Keeper of the rules: Howard W. Smith of Virginia.
Bruce J. Dierenfield. University Press of Virginia, $25. Quick: who is chairman of the Rules Committee in the House of Representatives? Only Congress junkies can answer that question today (Claude Pepper), but a generation ago liberals cursed the Rules Committee and its reactionary chairman, Howard W. Smith of Virginia. The author of this informative biography, Bruce J. Dierenfield, writes that in the fifties Smith was widely regarded as the third most powerful figure in Washington, surpassed only by Dwight D. Eisenhower and House Speaker Sam Rayburn. An ardent segregationist who used his committee to hold up or weaken civil rights legislation, Smith, at the very least, deserves a place next to Bull Connor and the "old' George Wallace in the demonology of the civil rights movement. Instead, he's largely been forgotten, making it all too easy for pundits to get nostalgic about the days when Congress was ruled by a few powerful men.
Trained in the precepts of strict constructionism at the University of Virginia law school, Smith dedicated his public career to fighting the expansion of the federal government. After serving as a judge in Alexandria, he was elected to the House, where he became a leading opponent of FDR's New Deal. He believed that Congress rationalized its intervention in business activity through a misreading of the Constitution's commerce clause; it then abdicated its imagined power to the president, who set up federal agencies to issue regulations that Smith judged illegitimate. (His abhorrence of extending federal power did not keep Smith from sponsoring the activist--and anticommunist-- Smith Act, which led to the prosection of scores of radicals in the late forties.)
Smith's opportunity to wield clout against the expanding federal government came with his ascent to Rules chairman in 1954. Created in 1789, Rules was for a century an inconsequential committee charged with perpetuating old procedural rules. But at the end of the 19th century, the congressional leadership beefed up its powers to counter special interests and promote the will of the majority on tax and tariff bills. Through the twenties, Rules served to strengthen the hand of whichever party controlled the House. During the Roosevelt administration, however, it became a means for a dissident coalition of Republicans and Southern Democrats to gum up the system. Smith's committee could determine when a bill would be sent to the floor, whether it would be accompanied by open debate, and whether it could be subjected to an unlimited number of amendments. Up to a point, it could even keep a bill from coming to the floor.
When the 1957 civil rights bill came before his committee, Smith sided with his state's most ardent segregationists (who included James J. Kilpatrick, then editor of the Richmond News Leader). "The Southern people have never accepted the colored race as a race of people who had equal intelligence . . . as the white people of the South,' said Smith. To stop the bill, he employed a variety of delaying tactics, including simply leaving town for ten days. The Civil Rights Act that finally passed established an important precedent, but was so weak that it had to be followed up with another civil rights bill in 1964. On that go-round, Smith attached an amendment outlawing sex discrimination --a proposition so seemingly ridiculous that Smith believed it would never be adopted by Congress. But it was.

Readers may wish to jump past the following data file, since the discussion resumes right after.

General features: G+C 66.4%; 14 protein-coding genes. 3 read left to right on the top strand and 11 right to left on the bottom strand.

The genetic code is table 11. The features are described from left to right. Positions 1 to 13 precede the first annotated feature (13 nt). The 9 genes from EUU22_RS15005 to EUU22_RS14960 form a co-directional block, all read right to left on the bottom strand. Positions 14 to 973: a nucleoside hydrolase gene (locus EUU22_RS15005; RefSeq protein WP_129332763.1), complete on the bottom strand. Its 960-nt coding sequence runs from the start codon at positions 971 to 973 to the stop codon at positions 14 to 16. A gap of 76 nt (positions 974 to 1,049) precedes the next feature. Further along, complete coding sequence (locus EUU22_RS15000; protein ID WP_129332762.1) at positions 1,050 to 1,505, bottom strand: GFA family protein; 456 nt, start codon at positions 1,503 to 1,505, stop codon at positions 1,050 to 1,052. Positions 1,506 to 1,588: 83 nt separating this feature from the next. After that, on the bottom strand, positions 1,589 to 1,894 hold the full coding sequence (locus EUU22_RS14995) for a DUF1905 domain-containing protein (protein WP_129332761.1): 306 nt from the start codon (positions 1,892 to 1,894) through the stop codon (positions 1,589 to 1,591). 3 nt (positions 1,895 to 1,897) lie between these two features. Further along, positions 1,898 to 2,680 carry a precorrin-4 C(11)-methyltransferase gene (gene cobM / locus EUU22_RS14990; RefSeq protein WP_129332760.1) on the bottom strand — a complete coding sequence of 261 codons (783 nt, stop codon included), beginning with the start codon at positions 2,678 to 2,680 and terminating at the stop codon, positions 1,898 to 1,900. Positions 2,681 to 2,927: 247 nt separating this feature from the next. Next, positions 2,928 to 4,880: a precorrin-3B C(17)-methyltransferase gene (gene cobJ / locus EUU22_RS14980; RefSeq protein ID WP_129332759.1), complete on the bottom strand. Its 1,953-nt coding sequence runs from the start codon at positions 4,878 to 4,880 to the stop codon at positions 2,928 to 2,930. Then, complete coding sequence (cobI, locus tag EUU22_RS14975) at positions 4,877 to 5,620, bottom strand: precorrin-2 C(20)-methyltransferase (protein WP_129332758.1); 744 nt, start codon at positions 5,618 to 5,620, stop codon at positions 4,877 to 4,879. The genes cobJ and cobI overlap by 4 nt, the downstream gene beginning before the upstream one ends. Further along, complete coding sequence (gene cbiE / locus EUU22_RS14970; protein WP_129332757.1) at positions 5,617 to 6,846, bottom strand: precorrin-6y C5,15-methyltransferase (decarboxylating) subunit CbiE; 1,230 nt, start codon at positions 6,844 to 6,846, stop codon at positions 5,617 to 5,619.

That defeat demonstrated that Smith couldn't stop the enfranchisement of either blacks or women. A key reason was that Smith's obstructionism had provoked a congressional revolt in which Rules was packed with more liberal members. The committee was further weakened by a variety of procedural reforms in the mid-1970s, that weakened the seniority system. The legacy of these reforms--which Dierenfield, maddeningly, fails to discuss--is that Congress today is more decentralized, offering special interests a multitude of avenue to coopt legislation. Enemies of special-interest politics occasionally argue that Congress should reimpose discipline by restoring power to key senior committee chairmen. But Dierenfield's book is a reminder that congressional fief-doms like Rules were themselves captives of special interests. Isn't there a better solution to special-interest gridlock than a return to the system that gave us Howard Smith?
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|Article Type:||Book Review|
|Date:||Jul 1, 1987|
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